Forms of Leukemia

The most commonly diagnosed types and subtypes of leukemia (as well as some rare forms) and many of the possible treatments are included in this table. Discuss your options with your health care team.


Cancer type Description

Acute lymphocytic (lymphoblastic) leukemia (ALL)

• Abnormal lymphoblasts develop quickly and block the production of normal bone marrow cells

Acute precursor B-cell (pre-B-cell) lymphoblastic leukemia

• Fast-growing
• Excess of B-cell lymphoblasts

Acute T-cell (lymphoblastic) leukemia (T-cell ALL)

• Fast-growing
• Excess of T-cell lymphoblasts in bone marrow

Burkitt acute lymphoblastic leukemia (B-ALL)

• Rare
• Fast-growing
• Rapid increase of B-cell lymphocytes

Ph-positive (Philadelphia-positive) ALL

• Has the gene mutation BCR-ABL
• Philadelphia chromosome present
• Fast-growing
• Abundance of B-cell lymphoblasts

Acute myeloid leukemia (AML)

• Abnormal myeloblasts develop quickly and block the production of normal bone marrow cells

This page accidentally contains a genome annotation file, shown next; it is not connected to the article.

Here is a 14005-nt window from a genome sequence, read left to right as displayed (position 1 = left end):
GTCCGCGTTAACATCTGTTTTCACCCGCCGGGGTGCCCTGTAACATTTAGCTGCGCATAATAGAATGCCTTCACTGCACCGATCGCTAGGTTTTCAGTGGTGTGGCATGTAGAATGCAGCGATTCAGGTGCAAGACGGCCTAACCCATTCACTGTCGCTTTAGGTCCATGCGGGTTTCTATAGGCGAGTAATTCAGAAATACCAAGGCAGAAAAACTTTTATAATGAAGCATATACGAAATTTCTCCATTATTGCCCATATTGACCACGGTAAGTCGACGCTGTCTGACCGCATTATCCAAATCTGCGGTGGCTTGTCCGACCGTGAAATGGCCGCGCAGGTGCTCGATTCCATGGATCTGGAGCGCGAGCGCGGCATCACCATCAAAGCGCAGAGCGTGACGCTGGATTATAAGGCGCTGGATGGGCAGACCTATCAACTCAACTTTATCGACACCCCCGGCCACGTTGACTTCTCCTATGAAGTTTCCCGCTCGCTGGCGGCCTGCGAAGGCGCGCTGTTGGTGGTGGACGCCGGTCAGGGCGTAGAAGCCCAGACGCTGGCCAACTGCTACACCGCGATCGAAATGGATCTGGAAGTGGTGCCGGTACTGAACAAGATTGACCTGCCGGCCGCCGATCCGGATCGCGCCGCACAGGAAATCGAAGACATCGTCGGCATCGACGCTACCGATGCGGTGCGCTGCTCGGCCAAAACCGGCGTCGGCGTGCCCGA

Acute promyelocytic leukemia (APL)

• Abnormal promyelocytes accumulate in bone marrow

Adult T-cell leukemia/lymphoma (ATLL)

• 4 subtypes: smoldering, chronic, acute, lymphomatous

Chronic lymphocytic leukemia (CLL)

• Slow-growing
• Excess of abnormal B- or T-cell lymphocytes

Chronic myeloid leukemia (CML)

• Grows slowly at first
• Affects myeloid cells
• Philadelphia chromosome usually present

Chronic myelomonocytic leukemia (CMML)

• Elevated number of monocytes
• Affects primarily people ages 65-75

Hairy cell leukemia (HCL)

• Rare and slow-growing
• Cells appear hairy under microscope
• More common in men
• Average age at diagnosis, 50

Large granular lymphocytic leukemia (LGLL)

• Affects T-cells or NK-cells
• Larger lymphocytes with noticeable granules

Natural killer cell leukemia (NK)

• Rare
• Aggressive growth of NK- cells

Prolymphocytic leukemia (PLL)

• Rare
• Affects B- or T-cell lymphocytes
• Numerous immature lymphocytes
• Affects primarily people ages 65-70


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